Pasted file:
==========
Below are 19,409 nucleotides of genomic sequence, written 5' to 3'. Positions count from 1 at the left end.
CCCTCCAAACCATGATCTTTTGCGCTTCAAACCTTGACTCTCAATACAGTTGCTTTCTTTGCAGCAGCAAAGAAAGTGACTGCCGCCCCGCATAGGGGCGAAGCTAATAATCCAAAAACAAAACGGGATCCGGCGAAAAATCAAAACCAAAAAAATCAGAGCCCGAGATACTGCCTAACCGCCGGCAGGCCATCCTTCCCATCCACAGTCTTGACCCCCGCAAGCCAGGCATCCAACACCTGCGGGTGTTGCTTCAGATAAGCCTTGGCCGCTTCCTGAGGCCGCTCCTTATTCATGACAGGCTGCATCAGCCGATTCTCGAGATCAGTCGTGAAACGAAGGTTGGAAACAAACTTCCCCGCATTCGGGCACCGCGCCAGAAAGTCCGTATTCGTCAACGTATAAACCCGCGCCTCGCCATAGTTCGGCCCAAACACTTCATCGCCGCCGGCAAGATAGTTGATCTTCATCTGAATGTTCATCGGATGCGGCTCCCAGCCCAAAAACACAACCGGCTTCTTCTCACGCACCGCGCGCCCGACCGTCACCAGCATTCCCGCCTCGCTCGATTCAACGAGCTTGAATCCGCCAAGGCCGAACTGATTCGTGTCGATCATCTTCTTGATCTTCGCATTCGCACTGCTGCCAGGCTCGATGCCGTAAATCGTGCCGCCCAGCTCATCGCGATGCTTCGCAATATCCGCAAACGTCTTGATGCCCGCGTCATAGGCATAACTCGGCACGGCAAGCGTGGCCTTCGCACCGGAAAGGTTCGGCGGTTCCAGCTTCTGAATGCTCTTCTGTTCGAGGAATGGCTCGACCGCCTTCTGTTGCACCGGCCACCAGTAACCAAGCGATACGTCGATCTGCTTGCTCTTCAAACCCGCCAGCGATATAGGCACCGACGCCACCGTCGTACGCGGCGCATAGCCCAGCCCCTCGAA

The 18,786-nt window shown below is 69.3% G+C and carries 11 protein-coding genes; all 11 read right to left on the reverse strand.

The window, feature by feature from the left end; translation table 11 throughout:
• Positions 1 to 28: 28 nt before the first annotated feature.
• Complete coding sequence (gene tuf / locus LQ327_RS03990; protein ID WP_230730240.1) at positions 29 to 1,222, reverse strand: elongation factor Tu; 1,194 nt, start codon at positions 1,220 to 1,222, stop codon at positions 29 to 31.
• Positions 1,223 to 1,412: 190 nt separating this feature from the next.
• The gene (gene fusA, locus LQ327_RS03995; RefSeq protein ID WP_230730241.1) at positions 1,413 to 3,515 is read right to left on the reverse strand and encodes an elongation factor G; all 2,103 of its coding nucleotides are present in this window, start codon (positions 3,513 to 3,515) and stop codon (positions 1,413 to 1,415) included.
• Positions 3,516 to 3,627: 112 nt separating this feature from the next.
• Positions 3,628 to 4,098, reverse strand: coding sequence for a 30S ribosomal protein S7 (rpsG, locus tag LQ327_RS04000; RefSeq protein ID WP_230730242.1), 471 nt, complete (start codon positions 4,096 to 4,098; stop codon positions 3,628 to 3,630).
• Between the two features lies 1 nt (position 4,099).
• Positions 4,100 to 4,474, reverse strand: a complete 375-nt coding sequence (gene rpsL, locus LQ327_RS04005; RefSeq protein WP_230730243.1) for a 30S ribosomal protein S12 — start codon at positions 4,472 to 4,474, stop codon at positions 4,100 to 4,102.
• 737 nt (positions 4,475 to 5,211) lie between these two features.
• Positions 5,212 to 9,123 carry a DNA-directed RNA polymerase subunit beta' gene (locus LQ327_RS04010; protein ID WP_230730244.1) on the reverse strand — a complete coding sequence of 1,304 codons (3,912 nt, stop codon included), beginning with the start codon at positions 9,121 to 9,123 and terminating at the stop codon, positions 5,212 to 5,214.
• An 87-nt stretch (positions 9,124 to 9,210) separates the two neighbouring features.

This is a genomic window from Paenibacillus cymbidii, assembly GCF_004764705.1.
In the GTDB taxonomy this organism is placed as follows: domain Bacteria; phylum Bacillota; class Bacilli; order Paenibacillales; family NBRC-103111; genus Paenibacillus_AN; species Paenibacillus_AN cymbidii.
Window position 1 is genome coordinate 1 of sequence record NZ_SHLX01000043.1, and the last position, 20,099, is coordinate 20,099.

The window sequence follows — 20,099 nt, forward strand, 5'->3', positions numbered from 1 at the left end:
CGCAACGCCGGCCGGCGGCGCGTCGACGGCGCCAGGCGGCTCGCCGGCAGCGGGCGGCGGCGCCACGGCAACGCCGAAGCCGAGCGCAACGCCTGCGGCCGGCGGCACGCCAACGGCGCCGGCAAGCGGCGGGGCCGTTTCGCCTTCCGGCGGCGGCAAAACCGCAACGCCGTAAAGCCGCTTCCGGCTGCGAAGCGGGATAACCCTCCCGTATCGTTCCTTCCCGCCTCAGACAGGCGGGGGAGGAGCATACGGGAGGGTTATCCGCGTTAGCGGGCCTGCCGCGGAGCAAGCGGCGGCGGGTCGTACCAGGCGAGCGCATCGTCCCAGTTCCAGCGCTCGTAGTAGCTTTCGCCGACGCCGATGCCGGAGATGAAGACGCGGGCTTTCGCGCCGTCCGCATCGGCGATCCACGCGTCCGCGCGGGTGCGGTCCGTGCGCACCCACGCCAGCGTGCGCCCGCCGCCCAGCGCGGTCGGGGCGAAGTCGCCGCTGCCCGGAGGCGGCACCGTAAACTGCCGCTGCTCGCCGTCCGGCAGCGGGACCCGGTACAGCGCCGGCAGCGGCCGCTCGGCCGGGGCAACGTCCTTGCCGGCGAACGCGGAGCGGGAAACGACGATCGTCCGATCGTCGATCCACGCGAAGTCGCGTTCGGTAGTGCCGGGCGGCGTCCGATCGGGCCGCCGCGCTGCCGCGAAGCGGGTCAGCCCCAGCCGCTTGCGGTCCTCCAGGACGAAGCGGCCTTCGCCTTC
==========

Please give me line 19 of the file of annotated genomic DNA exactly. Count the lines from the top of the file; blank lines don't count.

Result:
The window sequence follows — 20,099 nt, forward strand, 5'->3', positions numbered from 1 at the left end: